Bigoted they may be, but it's unlikely that the Maoist leadership harbours any illusions about defeating the security forces of the government in the present geo-political situation. No insurgency ever succeeds without the intervention of outside forces, and recent events in Afghanistan will deter even the most determined sympathisers of Maoists from openly supporting them. The Maoist cause does not have a significant support base either inside the country or outside it. Or, is there more to the insurgency in Nepal than we know about?
Bewildered by the enormity of the crisis and immobilised by the complexity of its causes, it's tempting to grab a theory of conspiracy and blame others for all our problems. A conspiracy theory may be a sign of intellectual laziness-it requires neither explanatory paragraphs nor footnotes, and there is no need to enunciate nuances-but it offers solace in the face of challenges too complex to comprehend. The problem with any conspiracy theory is that it's too deterministic-even if you "know" about a "foreign hand" you can do little.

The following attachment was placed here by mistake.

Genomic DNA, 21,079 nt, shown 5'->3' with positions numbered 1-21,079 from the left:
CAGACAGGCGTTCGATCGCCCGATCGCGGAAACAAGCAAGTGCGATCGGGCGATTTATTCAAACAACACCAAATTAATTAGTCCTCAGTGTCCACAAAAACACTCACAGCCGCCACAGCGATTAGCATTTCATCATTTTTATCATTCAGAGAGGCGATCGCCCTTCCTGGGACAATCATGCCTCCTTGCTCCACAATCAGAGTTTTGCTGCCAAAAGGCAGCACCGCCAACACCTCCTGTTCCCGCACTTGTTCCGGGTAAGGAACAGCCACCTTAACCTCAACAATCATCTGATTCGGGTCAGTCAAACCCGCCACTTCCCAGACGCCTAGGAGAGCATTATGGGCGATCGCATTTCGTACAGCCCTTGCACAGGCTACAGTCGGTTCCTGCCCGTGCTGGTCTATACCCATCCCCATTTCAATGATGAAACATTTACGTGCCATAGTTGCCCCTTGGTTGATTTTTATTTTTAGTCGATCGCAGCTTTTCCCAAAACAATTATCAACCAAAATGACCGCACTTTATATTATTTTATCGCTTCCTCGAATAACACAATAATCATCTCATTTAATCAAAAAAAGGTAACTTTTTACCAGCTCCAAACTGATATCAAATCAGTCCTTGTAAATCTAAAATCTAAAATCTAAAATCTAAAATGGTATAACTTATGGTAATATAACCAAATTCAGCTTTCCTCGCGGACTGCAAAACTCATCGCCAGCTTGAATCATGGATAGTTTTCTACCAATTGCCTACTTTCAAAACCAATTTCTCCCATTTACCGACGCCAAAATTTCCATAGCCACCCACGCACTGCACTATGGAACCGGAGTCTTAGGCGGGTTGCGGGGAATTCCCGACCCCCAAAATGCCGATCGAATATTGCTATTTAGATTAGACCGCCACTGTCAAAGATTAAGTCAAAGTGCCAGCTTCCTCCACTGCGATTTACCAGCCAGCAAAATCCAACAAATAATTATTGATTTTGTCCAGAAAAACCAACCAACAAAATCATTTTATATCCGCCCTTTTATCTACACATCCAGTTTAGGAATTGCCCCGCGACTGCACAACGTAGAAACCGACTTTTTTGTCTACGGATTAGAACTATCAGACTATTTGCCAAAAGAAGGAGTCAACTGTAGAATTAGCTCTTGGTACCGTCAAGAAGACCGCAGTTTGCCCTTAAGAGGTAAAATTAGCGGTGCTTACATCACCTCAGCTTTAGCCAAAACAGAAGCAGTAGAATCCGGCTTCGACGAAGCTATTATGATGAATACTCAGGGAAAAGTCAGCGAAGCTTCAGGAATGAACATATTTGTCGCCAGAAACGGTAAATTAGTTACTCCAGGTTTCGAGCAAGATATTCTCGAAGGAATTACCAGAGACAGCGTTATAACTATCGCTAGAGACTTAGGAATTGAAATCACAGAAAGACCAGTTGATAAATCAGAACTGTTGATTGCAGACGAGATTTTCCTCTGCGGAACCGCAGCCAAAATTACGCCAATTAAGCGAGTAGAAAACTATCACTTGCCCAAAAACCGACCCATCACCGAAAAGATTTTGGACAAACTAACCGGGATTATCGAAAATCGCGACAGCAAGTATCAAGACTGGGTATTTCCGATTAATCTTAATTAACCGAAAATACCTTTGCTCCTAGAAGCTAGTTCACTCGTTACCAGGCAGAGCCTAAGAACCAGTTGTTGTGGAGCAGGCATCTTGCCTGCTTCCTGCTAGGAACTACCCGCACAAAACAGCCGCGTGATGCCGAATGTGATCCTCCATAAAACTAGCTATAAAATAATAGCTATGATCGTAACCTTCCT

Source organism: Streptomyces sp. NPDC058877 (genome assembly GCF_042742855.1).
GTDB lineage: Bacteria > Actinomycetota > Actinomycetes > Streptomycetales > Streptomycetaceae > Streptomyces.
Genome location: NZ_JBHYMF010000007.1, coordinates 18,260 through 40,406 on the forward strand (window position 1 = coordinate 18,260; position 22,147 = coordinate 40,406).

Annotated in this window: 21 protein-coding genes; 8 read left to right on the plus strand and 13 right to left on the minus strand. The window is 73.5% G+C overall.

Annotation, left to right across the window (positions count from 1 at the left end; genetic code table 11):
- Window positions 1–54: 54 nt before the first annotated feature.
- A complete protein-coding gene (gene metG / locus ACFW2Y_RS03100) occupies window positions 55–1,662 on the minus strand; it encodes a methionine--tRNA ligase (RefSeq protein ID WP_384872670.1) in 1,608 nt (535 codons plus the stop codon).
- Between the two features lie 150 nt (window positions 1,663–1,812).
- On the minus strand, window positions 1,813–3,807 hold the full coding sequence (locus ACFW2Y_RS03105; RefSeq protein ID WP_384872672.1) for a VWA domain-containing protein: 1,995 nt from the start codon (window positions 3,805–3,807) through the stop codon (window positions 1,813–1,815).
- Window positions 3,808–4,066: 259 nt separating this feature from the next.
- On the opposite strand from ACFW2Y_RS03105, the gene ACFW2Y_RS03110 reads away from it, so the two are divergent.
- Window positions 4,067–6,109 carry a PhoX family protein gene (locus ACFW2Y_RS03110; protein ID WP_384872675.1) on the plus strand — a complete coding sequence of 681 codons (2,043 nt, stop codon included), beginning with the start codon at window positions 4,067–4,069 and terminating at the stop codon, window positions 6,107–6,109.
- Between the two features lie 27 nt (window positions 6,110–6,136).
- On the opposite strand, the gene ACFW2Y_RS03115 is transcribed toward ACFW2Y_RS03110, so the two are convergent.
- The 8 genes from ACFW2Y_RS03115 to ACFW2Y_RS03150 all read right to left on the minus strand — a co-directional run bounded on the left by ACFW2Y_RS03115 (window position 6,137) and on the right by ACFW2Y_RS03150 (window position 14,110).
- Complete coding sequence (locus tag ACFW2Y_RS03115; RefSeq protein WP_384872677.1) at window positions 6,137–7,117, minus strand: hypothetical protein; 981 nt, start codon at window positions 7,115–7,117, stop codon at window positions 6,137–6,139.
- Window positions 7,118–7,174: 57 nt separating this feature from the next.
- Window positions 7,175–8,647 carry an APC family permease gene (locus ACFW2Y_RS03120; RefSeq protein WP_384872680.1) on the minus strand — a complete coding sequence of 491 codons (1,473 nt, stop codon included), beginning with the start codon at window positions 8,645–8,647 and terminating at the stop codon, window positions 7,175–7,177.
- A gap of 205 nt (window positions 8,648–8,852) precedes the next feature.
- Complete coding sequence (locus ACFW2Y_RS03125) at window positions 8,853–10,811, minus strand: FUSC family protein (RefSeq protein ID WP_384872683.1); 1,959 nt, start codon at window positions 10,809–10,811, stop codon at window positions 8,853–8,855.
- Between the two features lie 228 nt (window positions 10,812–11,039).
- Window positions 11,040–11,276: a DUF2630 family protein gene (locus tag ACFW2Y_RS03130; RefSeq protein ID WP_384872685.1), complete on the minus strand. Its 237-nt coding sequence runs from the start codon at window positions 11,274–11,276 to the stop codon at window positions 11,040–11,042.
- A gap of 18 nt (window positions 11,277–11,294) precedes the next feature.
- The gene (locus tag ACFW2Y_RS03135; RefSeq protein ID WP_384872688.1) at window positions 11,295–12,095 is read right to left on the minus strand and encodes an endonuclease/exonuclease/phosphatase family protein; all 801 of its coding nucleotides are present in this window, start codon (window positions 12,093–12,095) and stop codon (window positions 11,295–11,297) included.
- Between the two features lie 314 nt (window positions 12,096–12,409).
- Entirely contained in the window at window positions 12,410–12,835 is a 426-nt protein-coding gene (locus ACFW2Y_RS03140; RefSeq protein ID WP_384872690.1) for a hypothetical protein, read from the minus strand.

On the other hand, rational analysis of socio-political events often fail to offer full explanation of the causes, but what it does is give us the options to deal with the effects that occur. While it would have been useful to know the reasons that made Maoists back out of the negotiation process, it's more important now to effectively deal with the crisis and free the country from a prolonged period of debilitating instability.